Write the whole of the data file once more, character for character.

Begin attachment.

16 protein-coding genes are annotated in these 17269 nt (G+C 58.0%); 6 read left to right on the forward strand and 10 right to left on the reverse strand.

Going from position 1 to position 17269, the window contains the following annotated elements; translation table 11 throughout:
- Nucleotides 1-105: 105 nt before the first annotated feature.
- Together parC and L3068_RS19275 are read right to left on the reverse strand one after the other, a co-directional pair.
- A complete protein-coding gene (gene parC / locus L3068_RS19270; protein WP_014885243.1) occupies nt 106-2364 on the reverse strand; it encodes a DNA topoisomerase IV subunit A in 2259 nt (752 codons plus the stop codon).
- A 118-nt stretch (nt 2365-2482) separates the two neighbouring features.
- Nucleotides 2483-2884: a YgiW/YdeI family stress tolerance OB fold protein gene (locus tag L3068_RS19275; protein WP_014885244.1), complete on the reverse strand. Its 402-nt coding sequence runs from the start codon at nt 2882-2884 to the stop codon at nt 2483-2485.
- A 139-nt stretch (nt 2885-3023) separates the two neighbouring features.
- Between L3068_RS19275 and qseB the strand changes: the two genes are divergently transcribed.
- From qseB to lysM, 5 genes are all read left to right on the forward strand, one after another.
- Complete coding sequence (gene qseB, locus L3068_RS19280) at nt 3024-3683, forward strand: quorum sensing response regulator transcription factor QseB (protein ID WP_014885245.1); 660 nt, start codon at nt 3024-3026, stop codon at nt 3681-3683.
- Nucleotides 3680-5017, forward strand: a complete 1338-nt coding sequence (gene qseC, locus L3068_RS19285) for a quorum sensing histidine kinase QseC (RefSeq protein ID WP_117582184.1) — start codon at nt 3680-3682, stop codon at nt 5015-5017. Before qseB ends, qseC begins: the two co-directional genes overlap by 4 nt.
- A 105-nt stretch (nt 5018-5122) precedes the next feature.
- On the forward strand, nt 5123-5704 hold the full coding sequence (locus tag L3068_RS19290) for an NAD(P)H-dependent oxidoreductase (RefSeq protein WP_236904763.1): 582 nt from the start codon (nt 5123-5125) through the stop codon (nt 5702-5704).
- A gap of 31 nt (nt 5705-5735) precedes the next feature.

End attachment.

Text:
16 protein-coding genes are annotated in these 17269 nt (G+C 58.0%); 6 read left to right on the forward strand and 10 right to left on the reverse strand.

Going from position 1 to position 17269, the window contains the following annotated elements; translation table 11 throughout:
- Nucleotides 1-105: 105 nt before the first annotated feature.
- Together parC and L3068_RS19275 are read right to left on the reverse strand one after the other, a co-directional pair.
- A complete protein-coding gene (gene parC / locus L3068_RS19270; protein WP_014885243.1) occupies nt 106-2364 on the reverse strand; it encodes a DNA topoisomerase IV subunit A in 2259 nt (752 codons plus the stop codon).
- A 118-nt stretch (nt 2365-2482) separates the two neighbouring features.
- Nucleotides 2483-2884: a YgiW/YdeI family stress tolerance OB fold protein gene (locus tag L3068_RS19275; protein WP_014885244.1), complete on the reverse strand. Its 402-nt coding sequence runs from the start codon at nt 2882-2884 to the stop codon at nt 2483-2485.
- A 139-nt stretch (nt 2885-3023) separates the two neighbouring features.
- Between L3068_RS19275 and qseB the strand changes: the two genes are divergently transcribed.
- From qseB to lysM, 5 genes are all read left to right on the forward strand, one after another.
- Complete coding sequence (gene qseB, locus L3068_RS19280) at nt 3024-3683, forward strand: quorum sensing response regulator transcription factor QseB (protein ID WP_014885245.1); 660 nt, start codon at nt 3024-3026, stop codon at nt 3681-3683.
- Nucleotides 3680-5017, forward strand: a complete 1338-nt coding sequence (gene qseC, locus L3068_RS19285) for a quorum sensing histidine kinase QseC (RefSeq protein ID WP_117582184.1) — start codon at nt 3680-3682, stop codon at nt 5015-5017. Before qseB ends, qseC begins: the two co-directional genes overlap by 4 nt.
- A 105-nt stretch (nt 5018-5122) precedes the next feature.
- On the forward strand, nt 5123-5704 hold the full coding sequence (locus tag L3068_RS19290) for an NAD(P)H-dependent oxidoreductase (RefSeq protein WP_236904763.1): 582 nt from the start codon (nt 5123-5125) through the stop codon (nt 5702-5704).
- A gap of 31 nt (nt 5705-5735) precedes the next feature.